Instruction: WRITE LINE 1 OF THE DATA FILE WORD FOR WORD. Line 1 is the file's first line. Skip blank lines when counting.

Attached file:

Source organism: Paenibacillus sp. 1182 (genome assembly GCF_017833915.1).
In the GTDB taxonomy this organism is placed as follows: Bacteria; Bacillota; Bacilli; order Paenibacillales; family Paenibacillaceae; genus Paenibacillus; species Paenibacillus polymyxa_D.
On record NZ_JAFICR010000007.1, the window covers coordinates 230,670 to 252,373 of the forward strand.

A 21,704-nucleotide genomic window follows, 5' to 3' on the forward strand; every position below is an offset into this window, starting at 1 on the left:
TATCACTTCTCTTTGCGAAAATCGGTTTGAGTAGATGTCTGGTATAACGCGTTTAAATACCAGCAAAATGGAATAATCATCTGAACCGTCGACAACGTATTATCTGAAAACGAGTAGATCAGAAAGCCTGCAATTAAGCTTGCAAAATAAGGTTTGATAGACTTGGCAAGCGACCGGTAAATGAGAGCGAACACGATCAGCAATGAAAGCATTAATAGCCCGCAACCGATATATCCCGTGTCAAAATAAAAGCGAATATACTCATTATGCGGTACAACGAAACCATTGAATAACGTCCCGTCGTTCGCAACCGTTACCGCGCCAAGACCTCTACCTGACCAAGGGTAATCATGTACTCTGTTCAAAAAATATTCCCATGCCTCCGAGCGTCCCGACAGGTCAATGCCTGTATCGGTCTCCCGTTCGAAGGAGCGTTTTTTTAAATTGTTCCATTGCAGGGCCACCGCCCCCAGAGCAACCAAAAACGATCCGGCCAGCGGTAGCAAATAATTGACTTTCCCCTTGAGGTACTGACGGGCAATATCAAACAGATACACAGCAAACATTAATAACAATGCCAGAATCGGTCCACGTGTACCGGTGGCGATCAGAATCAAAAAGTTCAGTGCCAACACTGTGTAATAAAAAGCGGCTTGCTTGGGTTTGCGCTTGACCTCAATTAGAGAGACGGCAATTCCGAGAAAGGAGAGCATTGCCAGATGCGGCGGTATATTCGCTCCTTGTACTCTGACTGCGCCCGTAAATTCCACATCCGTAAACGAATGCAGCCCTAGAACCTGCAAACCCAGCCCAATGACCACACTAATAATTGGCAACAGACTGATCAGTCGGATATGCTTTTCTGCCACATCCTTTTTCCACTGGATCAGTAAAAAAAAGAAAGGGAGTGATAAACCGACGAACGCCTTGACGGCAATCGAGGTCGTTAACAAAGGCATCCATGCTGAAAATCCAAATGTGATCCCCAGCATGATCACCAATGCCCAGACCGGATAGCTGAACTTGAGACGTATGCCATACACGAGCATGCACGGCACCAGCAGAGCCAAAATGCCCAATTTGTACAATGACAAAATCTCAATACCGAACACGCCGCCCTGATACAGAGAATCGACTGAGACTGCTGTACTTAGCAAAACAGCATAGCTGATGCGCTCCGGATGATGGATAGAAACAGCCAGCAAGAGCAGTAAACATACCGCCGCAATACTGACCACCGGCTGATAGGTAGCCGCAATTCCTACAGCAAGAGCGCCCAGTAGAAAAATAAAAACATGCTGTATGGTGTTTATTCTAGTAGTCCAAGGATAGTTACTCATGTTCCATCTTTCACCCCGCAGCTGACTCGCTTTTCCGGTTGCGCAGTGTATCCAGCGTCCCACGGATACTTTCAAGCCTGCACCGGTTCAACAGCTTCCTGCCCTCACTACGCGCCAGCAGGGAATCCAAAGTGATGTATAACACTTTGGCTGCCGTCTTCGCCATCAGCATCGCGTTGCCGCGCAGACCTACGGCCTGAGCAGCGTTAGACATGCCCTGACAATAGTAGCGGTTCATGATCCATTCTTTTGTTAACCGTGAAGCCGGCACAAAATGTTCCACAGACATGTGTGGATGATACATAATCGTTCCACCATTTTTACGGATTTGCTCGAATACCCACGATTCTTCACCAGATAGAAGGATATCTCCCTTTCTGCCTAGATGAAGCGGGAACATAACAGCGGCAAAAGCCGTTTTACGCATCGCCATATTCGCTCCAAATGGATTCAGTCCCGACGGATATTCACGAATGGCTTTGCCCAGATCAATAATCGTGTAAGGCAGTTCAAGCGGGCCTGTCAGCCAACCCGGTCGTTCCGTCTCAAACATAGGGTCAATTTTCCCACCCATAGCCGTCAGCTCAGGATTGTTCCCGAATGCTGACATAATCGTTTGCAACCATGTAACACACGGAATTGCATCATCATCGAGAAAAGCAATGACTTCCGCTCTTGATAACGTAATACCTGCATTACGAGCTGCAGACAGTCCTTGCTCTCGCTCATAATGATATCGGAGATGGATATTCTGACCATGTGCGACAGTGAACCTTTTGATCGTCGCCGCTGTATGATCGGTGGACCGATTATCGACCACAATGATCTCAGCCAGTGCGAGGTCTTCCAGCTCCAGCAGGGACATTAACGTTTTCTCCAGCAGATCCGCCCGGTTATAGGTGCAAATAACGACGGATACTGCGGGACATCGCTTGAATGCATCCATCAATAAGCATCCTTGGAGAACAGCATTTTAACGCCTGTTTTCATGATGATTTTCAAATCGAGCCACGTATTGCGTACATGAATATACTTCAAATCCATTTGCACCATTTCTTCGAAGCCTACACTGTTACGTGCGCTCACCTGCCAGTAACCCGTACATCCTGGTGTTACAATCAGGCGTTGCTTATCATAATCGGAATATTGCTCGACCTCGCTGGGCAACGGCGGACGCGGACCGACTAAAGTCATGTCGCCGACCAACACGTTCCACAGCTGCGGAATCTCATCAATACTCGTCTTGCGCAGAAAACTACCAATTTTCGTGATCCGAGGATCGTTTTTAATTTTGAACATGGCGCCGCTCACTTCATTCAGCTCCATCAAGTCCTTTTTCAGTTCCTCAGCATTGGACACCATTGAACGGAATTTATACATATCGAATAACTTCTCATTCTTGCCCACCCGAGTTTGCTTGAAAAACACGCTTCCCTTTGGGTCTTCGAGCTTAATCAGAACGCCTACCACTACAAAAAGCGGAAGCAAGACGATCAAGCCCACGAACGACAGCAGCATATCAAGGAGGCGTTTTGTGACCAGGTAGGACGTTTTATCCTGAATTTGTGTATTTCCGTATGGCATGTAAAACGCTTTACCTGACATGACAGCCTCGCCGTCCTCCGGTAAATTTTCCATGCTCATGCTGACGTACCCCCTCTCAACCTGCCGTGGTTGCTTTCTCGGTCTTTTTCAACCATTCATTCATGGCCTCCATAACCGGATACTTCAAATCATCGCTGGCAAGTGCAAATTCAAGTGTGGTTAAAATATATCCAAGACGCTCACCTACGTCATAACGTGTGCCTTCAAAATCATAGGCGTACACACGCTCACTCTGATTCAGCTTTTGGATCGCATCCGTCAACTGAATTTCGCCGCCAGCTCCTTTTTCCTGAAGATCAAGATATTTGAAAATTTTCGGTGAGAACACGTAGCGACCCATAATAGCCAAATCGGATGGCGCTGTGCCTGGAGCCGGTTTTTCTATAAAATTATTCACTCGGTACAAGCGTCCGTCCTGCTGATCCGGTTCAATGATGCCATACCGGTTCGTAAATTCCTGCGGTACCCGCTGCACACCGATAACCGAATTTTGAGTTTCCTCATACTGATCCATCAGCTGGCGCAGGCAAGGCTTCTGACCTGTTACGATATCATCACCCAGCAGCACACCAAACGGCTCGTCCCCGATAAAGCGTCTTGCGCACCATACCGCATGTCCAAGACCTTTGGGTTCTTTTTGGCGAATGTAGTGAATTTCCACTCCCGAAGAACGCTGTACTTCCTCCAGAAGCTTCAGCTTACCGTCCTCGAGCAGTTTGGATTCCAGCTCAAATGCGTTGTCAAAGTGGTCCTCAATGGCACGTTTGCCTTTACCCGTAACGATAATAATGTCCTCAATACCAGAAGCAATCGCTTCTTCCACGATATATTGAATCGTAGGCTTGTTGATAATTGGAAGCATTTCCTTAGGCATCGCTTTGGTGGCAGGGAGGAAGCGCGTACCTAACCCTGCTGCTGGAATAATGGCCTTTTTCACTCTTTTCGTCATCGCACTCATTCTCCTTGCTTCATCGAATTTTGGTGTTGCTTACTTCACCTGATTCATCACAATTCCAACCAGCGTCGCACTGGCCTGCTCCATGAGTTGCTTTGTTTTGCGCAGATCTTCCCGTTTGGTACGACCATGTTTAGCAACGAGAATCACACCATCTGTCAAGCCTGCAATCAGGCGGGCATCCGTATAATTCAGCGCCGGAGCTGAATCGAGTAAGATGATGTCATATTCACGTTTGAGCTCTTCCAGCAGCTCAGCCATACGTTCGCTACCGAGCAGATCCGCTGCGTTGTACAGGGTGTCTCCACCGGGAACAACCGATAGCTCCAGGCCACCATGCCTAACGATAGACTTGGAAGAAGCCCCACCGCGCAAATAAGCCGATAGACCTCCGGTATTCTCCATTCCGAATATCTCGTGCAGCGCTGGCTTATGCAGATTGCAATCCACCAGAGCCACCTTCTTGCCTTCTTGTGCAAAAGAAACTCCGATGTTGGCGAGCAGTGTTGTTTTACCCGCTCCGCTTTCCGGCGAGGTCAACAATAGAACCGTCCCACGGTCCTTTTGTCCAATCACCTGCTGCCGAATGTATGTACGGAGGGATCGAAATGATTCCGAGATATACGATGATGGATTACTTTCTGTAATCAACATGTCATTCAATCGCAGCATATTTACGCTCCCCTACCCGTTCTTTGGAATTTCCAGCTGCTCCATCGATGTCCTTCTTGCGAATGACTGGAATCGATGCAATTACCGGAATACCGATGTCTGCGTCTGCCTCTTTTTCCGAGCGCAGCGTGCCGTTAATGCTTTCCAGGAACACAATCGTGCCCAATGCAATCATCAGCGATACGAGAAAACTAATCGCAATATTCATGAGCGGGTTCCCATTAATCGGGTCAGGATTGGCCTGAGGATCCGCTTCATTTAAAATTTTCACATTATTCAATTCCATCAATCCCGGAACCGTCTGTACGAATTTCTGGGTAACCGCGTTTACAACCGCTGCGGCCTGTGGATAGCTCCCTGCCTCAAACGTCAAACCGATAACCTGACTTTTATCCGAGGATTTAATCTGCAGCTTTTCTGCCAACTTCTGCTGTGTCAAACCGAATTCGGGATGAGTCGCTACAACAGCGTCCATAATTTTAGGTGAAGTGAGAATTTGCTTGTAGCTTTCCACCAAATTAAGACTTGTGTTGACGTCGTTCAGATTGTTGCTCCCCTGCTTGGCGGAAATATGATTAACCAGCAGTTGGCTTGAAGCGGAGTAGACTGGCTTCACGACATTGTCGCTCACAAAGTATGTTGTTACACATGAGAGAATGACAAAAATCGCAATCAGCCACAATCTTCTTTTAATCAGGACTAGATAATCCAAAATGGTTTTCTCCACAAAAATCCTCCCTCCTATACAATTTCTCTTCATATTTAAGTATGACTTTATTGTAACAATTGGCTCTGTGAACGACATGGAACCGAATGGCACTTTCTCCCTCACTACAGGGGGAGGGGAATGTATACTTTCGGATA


Source organism: Paenibacillus sp. 1182 (genome assembly GCF_017833915.1).